Posts by Rashmi Rangnath:

Countries agree on historic treaty to increase access to books for the blind.


Late yesterday night, countries gathered at Marrakesh, Morocco, agreed on a treaty designed to promote greater access to books for the blind and other visually impaired persons. As many have explained, currently, the blind have access to less than 5% of printed material in most parts of the world and this treaty is designed to change that situation. Representatives of the blind, public interest organizations, and library groups working on this treaty have expressed their happiness with the text.

Here is a quick summary of how the treaty could increase access to books for the blind:

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Dear USTR, copyright has meaningful non-economic and social value; keep it out of the U.S.-E.U. Free Trade Agreement. If you have to have it, make sure it protects all Americans and not just large content owners. (And make the agreement transparent and inclusive while you’re at it.)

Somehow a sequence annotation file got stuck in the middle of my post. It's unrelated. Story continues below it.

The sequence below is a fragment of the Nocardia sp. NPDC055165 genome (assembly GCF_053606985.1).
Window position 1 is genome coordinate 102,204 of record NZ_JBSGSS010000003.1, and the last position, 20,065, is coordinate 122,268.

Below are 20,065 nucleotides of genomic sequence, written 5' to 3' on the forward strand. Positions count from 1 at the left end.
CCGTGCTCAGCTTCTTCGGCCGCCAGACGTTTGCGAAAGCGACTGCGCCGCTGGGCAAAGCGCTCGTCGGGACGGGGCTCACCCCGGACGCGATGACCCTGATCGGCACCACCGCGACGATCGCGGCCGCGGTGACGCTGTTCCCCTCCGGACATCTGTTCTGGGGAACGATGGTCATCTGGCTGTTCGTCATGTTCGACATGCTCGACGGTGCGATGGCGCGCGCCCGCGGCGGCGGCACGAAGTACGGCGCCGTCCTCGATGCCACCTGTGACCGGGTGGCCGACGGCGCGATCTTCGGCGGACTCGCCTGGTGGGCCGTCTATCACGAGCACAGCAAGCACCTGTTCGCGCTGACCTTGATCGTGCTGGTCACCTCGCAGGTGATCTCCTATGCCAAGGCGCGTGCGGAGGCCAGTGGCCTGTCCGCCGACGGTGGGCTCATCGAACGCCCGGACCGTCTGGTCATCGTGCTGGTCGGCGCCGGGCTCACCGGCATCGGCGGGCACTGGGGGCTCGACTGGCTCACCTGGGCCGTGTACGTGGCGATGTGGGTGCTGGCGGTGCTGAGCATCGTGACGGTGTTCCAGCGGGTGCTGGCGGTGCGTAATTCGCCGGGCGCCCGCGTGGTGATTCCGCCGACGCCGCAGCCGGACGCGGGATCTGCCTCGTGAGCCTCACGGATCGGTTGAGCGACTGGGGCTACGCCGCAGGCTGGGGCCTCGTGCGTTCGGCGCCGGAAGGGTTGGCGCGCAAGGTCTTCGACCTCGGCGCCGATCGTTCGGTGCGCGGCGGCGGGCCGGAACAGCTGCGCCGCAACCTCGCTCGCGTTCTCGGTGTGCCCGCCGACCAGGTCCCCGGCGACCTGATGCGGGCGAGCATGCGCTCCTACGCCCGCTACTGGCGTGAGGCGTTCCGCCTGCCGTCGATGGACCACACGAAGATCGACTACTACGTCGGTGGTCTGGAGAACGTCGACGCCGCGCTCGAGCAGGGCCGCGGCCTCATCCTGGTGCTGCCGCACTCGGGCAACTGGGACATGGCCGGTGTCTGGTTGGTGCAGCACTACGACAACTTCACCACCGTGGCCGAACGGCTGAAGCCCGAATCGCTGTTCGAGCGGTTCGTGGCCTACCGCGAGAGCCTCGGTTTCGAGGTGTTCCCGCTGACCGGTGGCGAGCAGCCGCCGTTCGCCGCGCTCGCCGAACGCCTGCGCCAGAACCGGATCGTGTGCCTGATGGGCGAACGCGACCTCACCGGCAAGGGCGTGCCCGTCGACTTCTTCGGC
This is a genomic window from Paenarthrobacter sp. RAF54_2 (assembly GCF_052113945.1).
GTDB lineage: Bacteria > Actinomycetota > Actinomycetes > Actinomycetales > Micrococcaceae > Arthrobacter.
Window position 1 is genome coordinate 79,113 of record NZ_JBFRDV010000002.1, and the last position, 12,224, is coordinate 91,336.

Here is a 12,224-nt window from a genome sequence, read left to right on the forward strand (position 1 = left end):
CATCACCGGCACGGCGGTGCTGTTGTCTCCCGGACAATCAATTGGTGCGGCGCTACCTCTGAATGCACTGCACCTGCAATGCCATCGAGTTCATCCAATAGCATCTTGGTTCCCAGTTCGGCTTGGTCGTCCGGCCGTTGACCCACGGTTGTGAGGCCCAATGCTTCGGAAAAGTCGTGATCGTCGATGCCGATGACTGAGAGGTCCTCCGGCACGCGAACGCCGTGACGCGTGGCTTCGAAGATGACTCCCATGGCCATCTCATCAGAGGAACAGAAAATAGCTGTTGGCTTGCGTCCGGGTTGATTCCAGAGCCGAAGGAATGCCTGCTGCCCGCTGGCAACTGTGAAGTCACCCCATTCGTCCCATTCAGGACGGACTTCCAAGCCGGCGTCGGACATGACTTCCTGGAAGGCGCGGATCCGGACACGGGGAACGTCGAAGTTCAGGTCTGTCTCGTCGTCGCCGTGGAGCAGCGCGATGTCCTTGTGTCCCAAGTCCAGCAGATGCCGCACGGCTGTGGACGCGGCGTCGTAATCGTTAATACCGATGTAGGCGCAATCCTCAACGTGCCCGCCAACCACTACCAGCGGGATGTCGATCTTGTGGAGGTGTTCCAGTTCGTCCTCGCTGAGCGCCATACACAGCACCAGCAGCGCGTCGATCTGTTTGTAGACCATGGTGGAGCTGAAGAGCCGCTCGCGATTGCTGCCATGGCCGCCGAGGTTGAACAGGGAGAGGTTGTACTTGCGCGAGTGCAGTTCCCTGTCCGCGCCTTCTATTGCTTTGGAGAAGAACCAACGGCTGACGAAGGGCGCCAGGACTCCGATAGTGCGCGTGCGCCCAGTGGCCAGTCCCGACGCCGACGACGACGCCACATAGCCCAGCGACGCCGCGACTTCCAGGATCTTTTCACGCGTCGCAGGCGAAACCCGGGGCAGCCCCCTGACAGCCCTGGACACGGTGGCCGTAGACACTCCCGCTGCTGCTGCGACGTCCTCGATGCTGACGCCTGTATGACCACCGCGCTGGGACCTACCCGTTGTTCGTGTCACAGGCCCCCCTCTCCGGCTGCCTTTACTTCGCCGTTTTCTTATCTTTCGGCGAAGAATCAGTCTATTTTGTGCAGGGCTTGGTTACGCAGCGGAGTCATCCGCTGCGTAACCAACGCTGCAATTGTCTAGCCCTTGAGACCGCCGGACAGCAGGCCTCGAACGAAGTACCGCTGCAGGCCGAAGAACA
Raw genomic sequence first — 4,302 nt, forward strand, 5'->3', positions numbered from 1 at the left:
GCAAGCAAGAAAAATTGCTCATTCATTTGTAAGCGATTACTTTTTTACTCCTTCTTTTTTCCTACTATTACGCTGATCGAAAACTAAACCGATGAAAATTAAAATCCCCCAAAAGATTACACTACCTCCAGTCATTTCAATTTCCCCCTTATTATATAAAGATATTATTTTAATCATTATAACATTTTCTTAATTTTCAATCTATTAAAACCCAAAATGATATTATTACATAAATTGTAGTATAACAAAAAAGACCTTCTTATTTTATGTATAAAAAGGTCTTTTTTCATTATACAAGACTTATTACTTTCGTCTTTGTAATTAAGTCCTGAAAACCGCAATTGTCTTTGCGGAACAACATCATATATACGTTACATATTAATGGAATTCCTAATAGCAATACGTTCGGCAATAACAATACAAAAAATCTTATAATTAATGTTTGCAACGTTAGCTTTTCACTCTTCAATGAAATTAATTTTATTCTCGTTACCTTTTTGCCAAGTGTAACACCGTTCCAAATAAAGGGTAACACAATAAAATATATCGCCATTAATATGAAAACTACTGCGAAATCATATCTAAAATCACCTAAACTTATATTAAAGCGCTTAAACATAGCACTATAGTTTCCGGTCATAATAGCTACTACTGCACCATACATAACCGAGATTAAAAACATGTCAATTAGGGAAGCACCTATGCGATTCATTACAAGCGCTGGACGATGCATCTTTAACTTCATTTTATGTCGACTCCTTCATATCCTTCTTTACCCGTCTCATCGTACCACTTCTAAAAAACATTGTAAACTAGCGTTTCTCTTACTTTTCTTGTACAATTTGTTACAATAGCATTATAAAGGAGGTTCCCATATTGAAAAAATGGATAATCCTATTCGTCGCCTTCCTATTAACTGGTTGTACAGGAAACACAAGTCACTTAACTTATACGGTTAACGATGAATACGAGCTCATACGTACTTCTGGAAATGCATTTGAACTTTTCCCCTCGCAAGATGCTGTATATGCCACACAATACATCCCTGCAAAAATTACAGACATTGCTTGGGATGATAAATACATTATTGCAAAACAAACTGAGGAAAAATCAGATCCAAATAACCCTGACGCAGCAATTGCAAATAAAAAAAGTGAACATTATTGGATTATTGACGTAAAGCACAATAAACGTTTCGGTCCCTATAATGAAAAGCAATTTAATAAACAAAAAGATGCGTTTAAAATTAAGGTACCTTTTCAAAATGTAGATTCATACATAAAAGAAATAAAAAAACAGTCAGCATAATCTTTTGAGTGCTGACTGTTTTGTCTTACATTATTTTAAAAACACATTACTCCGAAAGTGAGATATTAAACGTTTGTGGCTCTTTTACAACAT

Today we filed comments about the proposed United States-European Union Free Trade Agreement – the Transatlantic Trade and Investment Partnership (TTIP). We told the Office of the United States Trade Representative (USTR) that copyright is an uncomfortable fit for a trade agreement and should be kept out of the TTIP.

If the USTR still wants to include copyright within the TTIP, it should make sure that a copyright chapter in the TTIP will not impede Congress’s ability to change U.S. copyright laws.

We also asked the USTR to break from the past and not negotiate the TTIP in secret.

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Among the many valuable collections that the Library of Congress holds is a vast collection of old newspapers. The Library explains (page 16) that digitizing these collections can provide new and efficient tools for researchers. These newspapers offer a wealth of information on topics such as “the Great Depression, American perspectives on the rise of Hitler and World War II, post-World War I and immigrant communities in America, the assassination of President John F. Kennedy, community views on the Civil Rights Act of 1968, to name a few.” These newspapers and scores of other works cannot be publicly disseminated without permission from their copyright owners, who are often unlocatable. These works are called orphan works. The Copyright Office is conducting an inquiry into possible solutions to the problem of orphan works.